In contrast, detractors have a substantially limited opportunity to publish a text with a traditional publisher. Prometheus is perhaps the most well-known publisher. If a detractor decides to self-publish, there are significant problems that will be confronted. Journals, as a general rule will not review books that are self-published and libraries will not pick them up. The rationale is that these books did not go through a rigorous review process, thus, questioning their academic quality.

Reasons vary, but probably the most significant factor in a publisher deciding to publish a book is the potential scope of the market. To be direct, there are millions of potential Christian consumers and thousands of church libraries with funds to put these books on their shelves. In contrast, the potential market for a detractor is substantial reduced. The key is that a detractor must target a niche market and one that has not already been over saturated. The reality is that publishers are in the game to make a profit.

TOPIC VI: Journals

The number of theological journals, hard copy and online, that are devoted to supporting Christian theology and apologetics number in the thousands. Wikipedia’s opening sentence under the title “List of theology journals” reads:

“Theological journals are academic periodical publications in the field of theology. WorldCat returns about 4,000 items for the search subject ‘Theology Periodicals’ and more than 2,200 for ‘Bible Periodicals.'”

Although detractors can submit articles for publication, the number of journals open to submission is substantially reduced as compared to the apologetic author. The mission statement may limit journals submission guidelines or acceptance of submissions. Significantly, journals have a vested financial interest in accepting and publishing articles that their readership would desire to read and not to offend its advertisers.

Concluding Remarks

Numbers do not lie. Yes, the sage advice to “Follow the money” is true in the arena of religion. Detractors/Opponents of Christian apologists face definite financial challenges. And, yes, the odds are stacked against this group, regardless of what side of the theistic aisle they find themselves (whether atheist or non-Christian theist). However, as Fox Mulder on X-Files proclaims: “The Truth is Out There.” Therefore, keep writing…

-Michael Alter

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11 Responses to “Follow the Money”: Guest Blog by Michael Alter on Faith-Based Education and Publishing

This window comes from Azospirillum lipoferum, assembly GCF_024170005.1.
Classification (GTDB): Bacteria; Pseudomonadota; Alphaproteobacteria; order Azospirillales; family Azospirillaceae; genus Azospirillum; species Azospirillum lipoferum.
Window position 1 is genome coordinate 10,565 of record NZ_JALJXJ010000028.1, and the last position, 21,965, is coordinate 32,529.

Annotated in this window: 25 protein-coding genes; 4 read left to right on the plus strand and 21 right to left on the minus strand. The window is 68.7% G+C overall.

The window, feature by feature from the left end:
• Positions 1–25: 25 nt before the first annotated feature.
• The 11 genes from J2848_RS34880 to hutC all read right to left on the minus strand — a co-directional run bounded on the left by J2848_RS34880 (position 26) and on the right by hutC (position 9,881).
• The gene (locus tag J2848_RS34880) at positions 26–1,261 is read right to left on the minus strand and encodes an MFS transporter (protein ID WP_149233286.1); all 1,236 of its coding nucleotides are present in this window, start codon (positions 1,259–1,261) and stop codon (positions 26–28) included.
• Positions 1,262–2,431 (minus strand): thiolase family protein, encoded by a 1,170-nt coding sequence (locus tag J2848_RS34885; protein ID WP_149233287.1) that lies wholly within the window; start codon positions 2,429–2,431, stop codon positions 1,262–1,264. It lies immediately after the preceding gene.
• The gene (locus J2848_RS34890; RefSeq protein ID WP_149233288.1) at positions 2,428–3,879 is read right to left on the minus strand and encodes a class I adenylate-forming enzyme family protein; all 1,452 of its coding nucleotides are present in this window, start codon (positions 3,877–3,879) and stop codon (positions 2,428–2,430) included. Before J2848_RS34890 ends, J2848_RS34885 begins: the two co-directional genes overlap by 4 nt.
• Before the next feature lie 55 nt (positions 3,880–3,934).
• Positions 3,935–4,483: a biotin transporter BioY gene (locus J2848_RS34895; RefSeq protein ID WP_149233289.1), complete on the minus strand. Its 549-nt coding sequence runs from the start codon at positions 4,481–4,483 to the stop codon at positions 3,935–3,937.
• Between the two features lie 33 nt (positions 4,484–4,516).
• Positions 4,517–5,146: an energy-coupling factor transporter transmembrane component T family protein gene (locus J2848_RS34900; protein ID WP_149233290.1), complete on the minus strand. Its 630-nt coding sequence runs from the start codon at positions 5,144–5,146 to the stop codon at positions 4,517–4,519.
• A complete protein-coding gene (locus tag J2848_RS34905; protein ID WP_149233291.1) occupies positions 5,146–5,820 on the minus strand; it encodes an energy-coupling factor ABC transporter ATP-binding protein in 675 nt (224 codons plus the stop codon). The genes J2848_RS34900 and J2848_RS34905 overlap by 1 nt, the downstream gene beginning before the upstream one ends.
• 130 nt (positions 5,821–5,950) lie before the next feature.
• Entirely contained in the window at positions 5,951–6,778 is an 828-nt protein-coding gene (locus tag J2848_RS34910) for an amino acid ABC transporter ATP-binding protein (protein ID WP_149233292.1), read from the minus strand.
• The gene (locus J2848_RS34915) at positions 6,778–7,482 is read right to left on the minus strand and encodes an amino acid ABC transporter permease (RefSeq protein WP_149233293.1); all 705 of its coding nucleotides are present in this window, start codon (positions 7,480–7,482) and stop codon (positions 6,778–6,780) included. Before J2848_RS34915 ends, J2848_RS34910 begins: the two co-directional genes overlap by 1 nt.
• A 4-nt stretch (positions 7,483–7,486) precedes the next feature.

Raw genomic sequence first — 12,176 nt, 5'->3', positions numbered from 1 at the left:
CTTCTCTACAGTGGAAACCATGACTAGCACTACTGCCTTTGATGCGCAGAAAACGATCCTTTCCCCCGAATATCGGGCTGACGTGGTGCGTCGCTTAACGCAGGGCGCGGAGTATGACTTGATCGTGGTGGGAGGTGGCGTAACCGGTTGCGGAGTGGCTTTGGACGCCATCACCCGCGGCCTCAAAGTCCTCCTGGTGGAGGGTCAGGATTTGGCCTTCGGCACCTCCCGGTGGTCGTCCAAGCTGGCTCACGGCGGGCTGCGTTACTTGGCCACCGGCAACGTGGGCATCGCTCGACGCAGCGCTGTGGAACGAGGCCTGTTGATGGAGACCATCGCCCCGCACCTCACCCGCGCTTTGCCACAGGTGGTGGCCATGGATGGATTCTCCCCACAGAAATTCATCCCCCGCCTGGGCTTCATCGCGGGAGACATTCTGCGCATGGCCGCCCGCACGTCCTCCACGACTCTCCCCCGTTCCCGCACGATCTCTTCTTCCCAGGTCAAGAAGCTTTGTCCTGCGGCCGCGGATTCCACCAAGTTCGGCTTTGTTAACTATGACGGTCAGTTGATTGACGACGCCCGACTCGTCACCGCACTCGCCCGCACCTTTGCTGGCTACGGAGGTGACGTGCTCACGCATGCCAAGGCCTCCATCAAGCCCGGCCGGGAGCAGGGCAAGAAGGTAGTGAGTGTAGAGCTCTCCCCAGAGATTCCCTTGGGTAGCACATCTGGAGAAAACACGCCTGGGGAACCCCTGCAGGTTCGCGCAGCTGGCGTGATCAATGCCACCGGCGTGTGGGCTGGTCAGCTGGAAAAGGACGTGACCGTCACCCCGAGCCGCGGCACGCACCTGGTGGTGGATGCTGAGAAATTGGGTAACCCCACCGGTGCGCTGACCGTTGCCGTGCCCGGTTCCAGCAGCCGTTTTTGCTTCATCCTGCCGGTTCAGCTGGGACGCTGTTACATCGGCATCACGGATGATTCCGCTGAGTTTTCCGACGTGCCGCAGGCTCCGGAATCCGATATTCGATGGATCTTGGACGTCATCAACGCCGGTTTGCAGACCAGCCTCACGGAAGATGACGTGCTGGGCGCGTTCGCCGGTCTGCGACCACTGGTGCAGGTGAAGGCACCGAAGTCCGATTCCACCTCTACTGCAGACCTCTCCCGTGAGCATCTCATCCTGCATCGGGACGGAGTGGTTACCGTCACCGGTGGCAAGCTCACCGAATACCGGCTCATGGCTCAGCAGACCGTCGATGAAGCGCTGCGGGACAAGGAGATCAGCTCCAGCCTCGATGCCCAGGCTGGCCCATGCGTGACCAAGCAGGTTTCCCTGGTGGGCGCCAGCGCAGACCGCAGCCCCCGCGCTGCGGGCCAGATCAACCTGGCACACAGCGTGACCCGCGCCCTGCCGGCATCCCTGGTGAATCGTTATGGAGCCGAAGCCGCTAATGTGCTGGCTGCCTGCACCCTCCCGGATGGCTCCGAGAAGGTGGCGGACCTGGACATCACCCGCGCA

1. Will your Resurrection book be in Kindle format soon? Thank you

  2. Hello:

    Thank you for your question!

    Volume I, The Resurrection: A Critical Inquiry [e-book] is available for $10 at several sites (e.g., Amazon). The soft cover cost $24.99 and hardback lists for $34.99. In my opinion that is a fair price for a 912 page text! Volume II is currently with several outside readers/reviewers. [I extend my appreciation to those readers who already submitted to me their constructive criticism and welcomed suggestions. Their time is respected. And, currently, a few more reviewers are examining my manuscript.] Once the editing process is completed… I will submit it to a “traditional publisher.” As I stated in the article, there are unfortunate consequences [obstacles] when one self-publishes.

    Now, a brief answer to your question is that when my text is published, it is my intention for it to be available on Kindle. Soon, unfortunately not…

    Thank you for your inquiry.

  3. While I appreciate the effort to show the extent and funding behind conservative Christian apologetics, I confess I was rather surprised by the author’s desire to either be able to publish in these sectarian journals read almost exclusively by conservative Christians, or to create a parallel realm for anti-Christian apolgetics, Why is the option of trying to get away from the apologetics end of the spectrum altogether, and to publish in mainstream secular venues, not even more appealing?

  4. Hello James:

    Thank you for your thoughtful comment!

    Publishing in all venues should be the ideal. The important point is that accurate knowledge is a vital tool for a thriving democracy and a necessity to maintain our cherished freedom. It is vital that we carefully listen/read [to] the opposition [opposing points of view] to understand their beliefs, concerns, etc. The exchange of information is also vital in the field of religion. [This is just one reason that I spend a healthy amount of time visiting theological seminaries.] However, I will add one caveat: communication should be respectful and free of derogatory language or innuendo.

    Once again, thank you for taking the time to write.

    Take care.

    Mike

  5. Jonathan Alexander says:

    While the book is good so far, I’m a bit disturbed by the fact that Mr. Alter is a Jewish rabbi with a clear agenda to fight Christian missionary efforts towards Jews, and this is not stated outright in the post. This blog is usually about academic secular refutation of Christian apologetics, so promoting another religion’s attempts to refute Christianity on this blog makes me a bit uncomfortable.

    The book, however, engages deeply with scholarship and so is a good resource. I just think the author’s agenda should have been mentioned in the post.

    • Celsus says:

      Hi Jonathan,